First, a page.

Educated and well-trained health workers save lives. This may seem obvious, but the truism packs a special punch on the day that the 2006 report of the World Health Organisation (WHO) cites evidence that large areas of the world particularly in the global south are grossly deficient in numbers of healthcare workers. The World Health Report says that immediate action is necessary if healthcare systems in the poor world are to have any chance of meeting their populations' needs. Why the deficiency, and what is to be done?
It is a fact of life that the areas of the world where health needs are greatest also have the least access to adequate health care. This "inverse care law" has plagued health systems for generations, but is currently reaching crisis proportion in many developing countries. The WHO estimates that there is a global shortage of four million skilled healthcare workers doctors, nurses, midwives, dentists, pharmacists and support workers with the lowest concentration being in sub-Saharan Africa. This is why, for World Health Day 2006, the WHO is focusing on the health workforce, and in particular the significant shortfalls in many non-OECD countries.
As the report says:"A serious shortage of health workers in 57 countries is impairing provision of essential, life-saving interventions such as childhood immunization, safe pregnancy and delivery services for mothers, and access to treatment for HIV/AIDS, malaria and tuberculosis. This shortage, combined with a lack of training and knowledge, is also a major obstacle for health systems as they attempt to respond effectively to chronic diseases, avian influenza and other health challenges."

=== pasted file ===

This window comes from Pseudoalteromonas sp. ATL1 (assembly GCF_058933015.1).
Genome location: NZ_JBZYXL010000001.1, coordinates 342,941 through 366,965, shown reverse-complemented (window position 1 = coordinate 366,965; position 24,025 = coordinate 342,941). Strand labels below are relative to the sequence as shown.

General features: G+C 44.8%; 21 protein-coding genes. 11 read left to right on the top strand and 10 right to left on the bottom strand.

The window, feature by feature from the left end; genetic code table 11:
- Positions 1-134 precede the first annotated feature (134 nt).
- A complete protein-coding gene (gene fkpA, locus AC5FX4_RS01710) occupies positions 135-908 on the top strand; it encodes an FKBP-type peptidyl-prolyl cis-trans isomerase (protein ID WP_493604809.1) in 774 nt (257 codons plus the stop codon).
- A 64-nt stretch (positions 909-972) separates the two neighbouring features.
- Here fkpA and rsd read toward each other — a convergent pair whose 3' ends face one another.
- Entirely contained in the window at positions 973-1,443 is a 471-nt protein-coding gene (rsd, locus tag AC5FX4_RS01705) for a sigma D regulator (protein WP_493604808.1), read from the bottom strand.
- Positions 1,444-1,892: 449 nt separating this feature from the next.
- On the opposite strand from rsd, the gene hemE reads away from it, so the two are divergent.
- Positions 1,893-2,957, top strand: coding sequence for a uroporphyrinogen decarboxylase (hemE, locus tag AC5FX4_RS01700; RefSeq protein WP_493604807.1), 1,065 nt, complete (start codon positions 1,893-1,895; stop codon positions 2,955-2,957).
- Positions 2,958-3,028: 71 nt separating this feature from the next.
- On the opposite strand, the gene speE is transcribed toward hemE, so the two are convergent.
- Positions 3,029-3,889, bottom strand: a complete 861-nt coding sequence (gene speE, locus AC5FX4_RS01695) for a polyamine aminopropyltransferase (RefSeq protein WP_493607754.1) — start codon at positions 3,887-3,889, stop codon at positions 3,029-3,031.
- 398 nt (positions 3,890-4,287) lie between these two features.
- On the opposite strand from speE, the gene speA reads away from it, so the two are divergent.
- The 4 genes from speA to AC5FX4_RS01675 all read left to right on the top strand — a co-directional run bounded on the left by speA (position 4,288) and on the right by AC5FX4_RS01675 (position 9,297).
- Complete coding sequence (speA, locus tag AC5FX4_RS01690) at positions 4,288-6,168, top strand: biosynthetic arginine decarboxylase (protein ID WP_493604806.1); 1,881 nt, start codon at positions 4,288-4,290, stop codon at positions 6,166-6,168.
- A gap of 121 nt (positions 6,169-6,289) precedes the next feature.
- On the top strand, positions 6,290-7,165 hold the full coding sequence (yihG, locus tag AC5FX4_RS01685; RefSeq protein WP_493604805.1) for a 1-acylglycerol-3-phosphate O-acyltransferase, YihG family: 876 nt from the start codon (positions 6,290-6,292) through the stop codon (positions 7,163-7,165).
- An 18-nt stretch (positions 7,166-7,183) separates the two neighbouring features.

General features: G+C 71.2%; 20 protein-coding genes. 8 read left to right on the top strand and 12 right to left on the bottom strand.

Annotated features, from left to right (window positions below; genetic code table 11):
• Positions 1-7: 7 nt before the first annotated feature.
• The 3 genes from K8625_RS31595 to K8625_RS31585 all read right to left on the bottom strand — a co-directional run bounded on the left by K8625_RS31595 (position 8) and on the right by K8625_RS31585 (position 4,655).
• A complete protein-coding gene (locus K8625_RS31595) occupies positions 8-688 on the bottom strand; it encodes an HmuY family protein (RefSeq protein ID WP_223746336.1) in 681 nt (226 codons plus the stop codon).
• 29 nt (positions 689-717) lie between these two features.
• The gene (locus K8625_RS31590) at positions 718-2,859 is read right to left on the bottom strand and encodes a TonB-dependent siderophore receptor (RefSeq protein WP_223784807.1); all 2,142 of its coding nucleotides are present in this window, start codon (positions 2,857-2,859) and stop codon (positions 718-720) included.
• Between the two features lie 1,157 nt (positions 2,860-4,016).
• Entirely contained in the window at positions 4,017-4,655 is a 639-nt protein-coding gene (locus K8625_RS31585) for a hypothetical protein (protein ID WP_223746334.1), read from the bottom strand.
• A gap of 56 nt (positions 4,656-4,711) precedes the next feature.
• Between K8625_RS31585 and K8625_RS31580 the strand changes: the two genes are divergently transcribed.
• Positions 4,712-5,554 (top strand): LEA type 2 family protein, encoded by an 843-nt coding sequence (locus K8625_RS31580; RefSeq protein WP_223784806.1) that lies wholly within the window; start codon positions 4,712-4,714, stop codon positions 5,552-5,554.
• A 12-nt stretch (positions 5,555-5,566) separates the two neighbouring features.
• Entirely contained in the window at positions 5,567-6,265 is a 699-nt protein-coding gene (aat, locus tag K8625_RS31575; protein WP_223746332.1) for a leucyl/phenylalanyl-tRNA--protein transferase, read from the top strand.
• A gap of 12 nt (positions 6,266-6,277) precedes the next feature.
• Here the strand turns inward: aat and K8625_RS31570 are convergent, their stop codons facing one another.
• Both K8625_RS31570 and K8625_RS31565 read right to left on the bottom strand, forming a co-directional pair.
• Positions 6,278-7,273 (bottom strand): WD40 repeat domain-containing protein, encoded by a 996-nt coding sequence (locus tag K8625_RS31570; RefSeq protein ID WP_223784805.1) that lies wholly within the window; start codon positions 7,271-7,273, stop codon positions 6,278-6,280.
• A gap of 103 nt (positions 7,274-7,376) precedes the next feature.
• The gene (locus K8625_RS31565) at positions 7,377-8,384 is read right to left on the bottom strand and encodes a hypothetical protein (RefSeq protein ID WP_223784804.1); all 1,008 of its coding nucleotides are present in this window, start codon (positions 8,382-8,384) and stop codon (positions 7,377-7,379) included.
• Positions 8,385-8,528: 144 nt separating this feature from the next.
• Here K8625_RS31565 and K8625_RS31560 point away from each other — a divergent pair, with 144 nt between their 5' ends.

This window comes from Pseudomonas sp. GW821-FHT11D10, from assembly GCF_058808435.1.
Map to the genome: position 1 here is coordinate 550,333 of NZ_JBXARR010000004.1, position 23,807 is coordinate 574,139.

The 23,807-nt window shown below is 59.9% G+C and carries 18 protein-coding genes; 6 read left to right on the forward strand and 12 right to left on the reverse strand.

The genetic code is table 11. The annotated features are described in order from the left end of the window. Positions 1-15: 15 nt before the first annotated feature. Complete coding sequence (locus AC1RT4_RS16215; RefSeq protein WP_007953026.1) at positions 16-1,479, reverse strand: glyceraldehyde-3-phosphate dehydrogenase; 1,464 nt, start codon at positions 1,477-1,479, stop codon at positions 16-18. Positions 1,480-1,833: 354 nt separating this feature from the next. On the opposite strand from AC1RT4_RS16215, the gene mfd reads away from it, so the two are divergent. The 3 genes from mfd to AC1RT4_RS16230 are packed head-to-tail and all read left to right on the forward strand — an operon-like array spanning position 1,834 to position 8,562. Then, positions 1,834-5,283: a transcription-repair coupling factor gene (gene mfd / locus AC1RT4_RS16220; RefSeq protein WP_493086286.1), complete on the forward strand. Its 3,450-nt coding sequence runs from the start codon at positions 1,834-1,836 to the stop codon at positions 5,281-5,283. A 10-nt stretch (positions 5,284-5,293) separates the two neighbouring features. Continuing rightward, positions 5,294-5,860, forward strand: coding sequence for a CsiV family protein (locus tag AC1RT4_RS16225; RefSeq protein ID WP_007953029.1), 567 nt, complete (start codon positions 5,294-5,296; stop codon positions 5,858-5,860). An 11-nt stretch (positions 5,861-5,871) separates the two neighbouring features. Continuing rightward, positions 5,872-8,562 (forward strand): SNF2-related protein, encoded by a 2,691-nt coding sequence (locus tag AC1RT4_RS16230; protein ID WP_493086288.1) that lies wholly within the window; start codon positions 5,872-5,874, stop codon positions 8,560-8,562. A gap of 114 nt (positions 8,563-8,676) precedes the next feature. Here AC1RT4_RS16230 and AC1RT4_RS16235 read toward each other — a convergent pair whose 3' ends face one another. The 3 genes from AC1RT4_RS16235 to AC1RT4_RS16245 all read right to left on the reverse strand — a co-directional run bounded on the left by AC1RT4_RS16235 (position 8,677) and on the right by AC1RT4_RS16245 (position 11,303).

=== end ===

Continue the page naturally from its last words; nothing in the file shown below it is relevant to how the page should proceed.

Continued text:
The figures are stark and self-evident. In sub-Saharan Africa, there are around 750,000 health workers in a region of 682 million people. For OECD countries, this figure is ten-to-fifteen times higher. There are simply not enough healthcare workers to go around; there may be a global average of 9.3 health workers per 1,000 people, but the difference between north America (41.7) and Africa (2.2) illustrates the inverse care law at its most insidious. Africa's estimated shortage of nearly 900,000 health workers means that the continent would require a 139% increase in order to address adequately its care needs.
The 2006 report emphasises the problem:"At least 1.3 billion people worldwide lack access to the most basic healthcare, often because there is no health worker. The shortage is global, but the burden is greatest in countries overwhelmed by poverty and disease where these health workers are needed most. Shortages are most severe in sub-Saharan Africa, which has 11% of the world's population and 24% of the global burden of disease but only 3% of the world's health workers."
The situation is exacerbated by a haemorrhaging of skilled practitioners away from poor countries to more prosperous nations. This is a major concern for the WHO and other agencies, such as the International Organisation of Migration which are especially concerned at the negative impact on "donor" countries of losing health workers.
Also by Ian Hodgson on openDemocracy:
"Loaded but lonely: the moralisation of US Aids policy"
"Dazed and confused: the reality of Aids treatment in South Africa" (January 2006)